By Cait Brennan, April 9, 2015.
In a career full of astonishingly beautiful songs, Namoli Brennet continues to rise. Every album since her daring debut, Boy In A Dress, has been leaps and bounds above the last. On her new album, Ditch Lilies, Brennet steps up her game yet again with one of the strongest albums of the year.
Drawing on folk, country and rock influences, Ditch Lilies kicks off with “Marjorie,” a driving, desperate tale of an older woman trapped in a paycheck-to-paycheck grind. Brennet is a gifted storyteller who finds the humanity in each of her characters, often outsiders struggling to make it in a dehumanized world. The strong acoustic groove, subtle but gorgeous harmonies and extraordinarily fine musicianship stand out, with great slide guitar and mandolin flourishes. “Bloom” celebrates the possibility of second chances in “the freedom of a vine, the stretching poetry of shoots.”
It takes a delicate hand to write songs about political issues without sounding like sloganeering, but Brennet’s always been adept at making the political personal and vice-versa. The elegiac, do-not-go-gentle “Bleecker St.” is a trip through decades, celebrating progress in LGBT rights while cursing the hate and ignorance that made the struggle so necessary, and mourning the losses of those taken by HIV. Songs like “Babylon” and “18 Summers” touch on contemporary American life with the timelessness and power of traditional folk ballads.
Brennet’s voice has a gorgeous timbre that conveys urgency and tenderness with equal skill and her lyrics have a literary depth few can match. There’s no finer artist making music today, and Ditch Lilies is one of her best.
When longtime Soft Cell/Marc Almond fan Chris Braide heard that Almond had essentially retired from recording new original songs, he just couldn’t take it lying down – he had to hear Almond sing again. It helped, of course, that Braide is one of the top record producers in the business (Beyonce, Lana Del Rey, Sia, Christina Aguilera). Braide reached out to Almond and the pair struck up a highly unusual partnership without ever having met or even talked on the phone, they created The Velvet Trail, Almond’s first new album of originals in five years.
Braide sent Almond instrumental tracks from LA and the London-based singer then added his contributions. The result, though, is seamless. The album is divided into three acts, with each opening with a lush instrumental. “Bad To Me” kicks off act one, a zippy dance number with a weird Casio rhythm and a sinister, tongue-in-cheek ode to naughty boys everywhere.
The ‘80s synthpop era comes out in full measure on the upbeat “Zipped Black Leather Jacket,” “I’m a shape shifting changeling, so stop trying to assimilate me.” You hear that, Gay Borg? Almond won’t be your Locutus. Almond’s voice sounds magnificent and his playful, funny lyrics reference gay icons and his own image. “Scar” breaks out the piano and cello synth for a big-beat ballad, while “Pleasure’s Wherever You Are” is a gentle midtempo tune about enjoying life as it comes.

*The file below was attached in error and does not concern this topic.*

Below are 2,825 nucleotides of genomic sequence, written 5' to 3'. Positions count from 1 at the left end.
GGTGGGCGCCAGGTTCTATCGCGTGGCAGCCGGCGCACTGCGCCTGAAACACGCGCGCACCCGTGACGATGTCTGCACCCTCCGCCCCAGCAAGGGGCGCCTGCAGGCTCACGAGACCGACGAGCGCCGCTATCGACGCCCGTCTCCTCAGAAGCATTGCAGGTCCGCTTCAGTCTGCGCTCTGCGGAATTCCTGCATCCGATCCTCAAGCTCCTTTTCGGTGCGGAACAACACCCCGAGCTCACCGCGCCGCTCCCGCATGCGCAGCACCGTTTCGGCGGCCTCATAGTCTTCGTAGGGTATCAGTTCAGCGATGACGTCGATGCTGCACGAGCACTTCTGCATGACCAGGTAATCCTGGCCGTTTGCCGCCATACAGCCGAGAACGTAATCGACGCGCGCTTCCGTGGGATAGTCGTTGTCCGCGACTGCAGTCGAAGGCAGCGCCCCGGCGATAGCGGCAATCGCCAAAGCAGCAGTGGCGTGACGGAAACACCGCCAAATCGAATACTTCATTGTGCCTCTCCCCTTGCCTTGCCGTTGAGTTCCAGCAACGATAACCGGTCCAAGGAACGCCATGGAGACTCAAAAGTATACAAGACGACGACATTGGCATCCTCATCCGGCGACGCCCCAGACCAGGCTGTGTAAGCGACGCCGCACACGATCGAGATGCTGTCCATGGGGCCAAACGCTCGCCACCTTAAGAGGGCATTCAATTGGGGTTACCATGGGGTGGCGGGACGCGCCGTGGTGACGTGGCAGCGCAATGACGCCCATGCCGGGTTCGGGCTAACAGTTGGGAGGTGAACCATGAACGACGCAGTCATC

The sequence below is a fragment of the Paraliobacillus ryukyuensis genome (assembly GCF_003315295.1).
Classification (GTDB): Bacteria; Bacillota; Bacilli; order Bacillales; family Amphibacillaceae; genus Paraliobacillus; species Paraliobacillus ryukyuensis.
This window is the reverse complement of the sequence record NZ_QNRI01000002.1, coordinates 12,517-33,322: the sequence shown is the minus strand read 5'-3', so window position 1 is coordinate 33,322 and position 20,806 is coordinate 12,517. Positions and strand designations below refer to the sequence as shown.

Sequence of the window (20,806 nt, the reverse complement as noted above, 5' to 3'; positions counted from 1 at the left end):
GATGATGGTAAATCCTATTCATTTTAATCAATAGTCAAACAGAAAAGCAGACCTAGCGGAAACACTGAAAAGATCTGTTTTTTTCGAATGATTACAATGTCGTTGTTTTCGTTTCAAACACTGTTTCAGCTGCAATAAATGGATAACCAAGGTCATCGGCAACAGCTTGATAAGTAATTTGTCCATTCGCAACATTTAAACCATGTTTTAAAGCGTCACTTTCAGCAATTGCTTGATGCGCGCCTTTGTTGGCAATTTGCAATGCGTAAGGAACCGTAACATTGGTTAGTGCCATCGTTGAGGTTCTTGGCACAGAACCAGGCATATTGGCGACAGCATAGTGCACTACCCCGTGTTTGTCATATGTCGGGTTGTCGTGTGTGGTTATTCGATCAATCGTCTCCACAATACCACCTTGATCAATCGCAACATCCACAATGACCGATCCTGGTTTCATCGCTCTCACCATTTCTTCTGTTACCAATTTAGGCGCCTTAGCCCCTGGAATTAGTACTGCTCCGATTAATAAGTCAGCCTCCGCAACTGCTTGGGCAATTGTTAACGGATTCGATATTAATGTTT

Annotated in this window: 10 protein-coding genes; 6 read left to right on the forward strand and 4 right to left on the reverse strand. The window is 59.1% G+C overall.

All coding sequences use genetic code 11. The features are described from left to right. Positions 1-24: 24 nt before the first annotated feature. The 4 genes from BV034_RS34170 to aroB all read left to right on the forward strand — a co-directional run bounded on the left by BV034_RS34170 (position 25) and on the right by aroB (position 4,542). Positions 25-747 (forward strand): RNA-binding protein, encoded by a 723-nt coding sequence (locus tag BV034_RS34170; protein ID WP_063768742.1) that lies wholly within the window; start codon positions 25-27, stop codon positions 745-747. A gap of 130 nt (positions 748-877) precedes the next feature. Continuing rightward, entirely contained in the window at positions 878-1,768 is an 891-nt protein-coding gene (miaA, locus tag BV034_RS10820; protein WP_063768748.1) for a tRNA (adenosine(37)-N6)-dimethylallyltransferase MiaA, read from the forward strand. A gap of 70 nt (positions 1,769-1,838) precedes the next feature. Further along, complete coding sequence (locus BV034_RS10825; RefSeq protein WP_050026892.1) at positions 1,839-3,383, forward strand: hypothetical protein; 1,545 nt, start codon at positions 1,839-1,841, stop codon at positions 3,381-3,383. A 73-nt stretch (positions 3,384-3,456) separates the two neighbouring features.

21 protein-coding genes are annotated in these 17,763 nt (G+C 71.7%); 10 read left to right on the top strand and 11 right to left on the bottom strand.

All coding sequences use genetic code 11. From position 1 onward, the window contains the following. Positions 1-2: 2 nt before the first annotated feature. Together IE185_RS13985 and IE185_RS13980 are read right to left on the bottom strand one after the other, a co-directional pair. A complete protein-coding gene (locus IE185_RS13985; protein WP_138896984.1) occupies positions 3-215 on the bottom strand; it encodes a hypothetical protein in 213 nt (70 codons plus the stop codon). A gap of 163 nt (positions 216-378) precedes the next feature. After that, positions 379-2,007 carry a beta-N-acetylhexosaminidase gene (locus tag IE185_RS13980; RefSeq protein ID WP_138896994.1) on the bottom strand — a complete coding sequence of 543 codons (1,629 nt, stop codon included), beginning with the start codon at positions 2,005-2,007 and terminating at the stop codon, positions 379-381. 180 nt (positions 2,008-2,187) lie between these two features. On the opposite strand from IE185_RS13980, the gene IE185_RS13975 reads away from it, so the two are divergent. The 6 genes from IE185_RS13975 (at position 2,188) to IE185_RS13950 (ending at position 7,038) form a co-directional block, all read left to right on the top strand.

“Minotaur” is another playful lyric, while “When The Comet Comes” teams Almond up with Gossip’s Beth Ditto for the album’s most upbeat, earworm-ready pop moment. It’s ideal hit-single material.
Almond’s at his best as a romantic torch singer. “The Pain Of Never” lingers sadly on what might have been, while “Winter Sun” is an impressionist painting of a breakup, with a beautiful chorus. The title track ends the set with a haunting goodbye of remembrance and regret.
Almond, who was nearly killed in a motorcycle accident in 2004, had to learn to sing again from scratch in the intervening years. His melancholy, richly romantic voice is a joy to hear again.
From Alice Cooper to the Gin Blossoms and Jimmy Eat World to Nate Reuss of fun, Arizona’s “local music” has a funny habit of becoming globally huge. You might want to keep that in mind while listening to Fairy Bones’ glorious full-length debut, Dramabot.
The thundering opener, “Demons and Dogs,” sets the tone early. Lead singer Chelsey Louise rolls from a soaring banshee wail to a guttural rock and roll growl that’s practically demanding to be heard in stadiums. It’s a declaration of intent, and you’d better take notice. “You And You Again” doubles down with a sucker-punch jolt. Matthew Foos’ drumming will knock your fillings out, while Ben Foos’ inventive, spot-on bass lines pound out the rhythm. Robert Ciuca’s guitar sparks like an arc-welder. It would take guys this good, and this anarchic, to keep up with Louise.
Produced by dapper sonic wonderboy Bob Hoag at his soon-to-be legendary Flying Blanket studio (The Ataris, The Format, etc.), Dramabot has the analog fullness and resonance that is Hoag’s bread and butter. It belongs on vinyl. Hoag also does a great job of capturing the intensity of their amazing live shows.
“Waiting” is a particular highlight, with a gorgeous melody and one of Louise’s finest vocal performances. Hoag’s production shines, with layers of swirling keys (is that a Moog or an ARP?) and an almost disco giddiness that ends with a huge smile. “Jack” sells the drama with rock ballad swagger and a jagged, Cobain-esque guitar riff. Indeed, parts of Dramabot definitely have a Seattle-circa-1991 feel, coupled with an Iggy and the Stooges Raw Power vibe that is straight out of the ‘70s.
And yet there’s nobody like Louise. Her volcanic vocal explodes on “Yeah Pretty Yeah” and the aptly named “Banshee,” while the album closer, “Notes From Wonderland,” blasts and crashes like mountains coming down. It’s another winner from 80/20 records. With an album this powerful, we’re gonna have a hard time keeping these guys in town.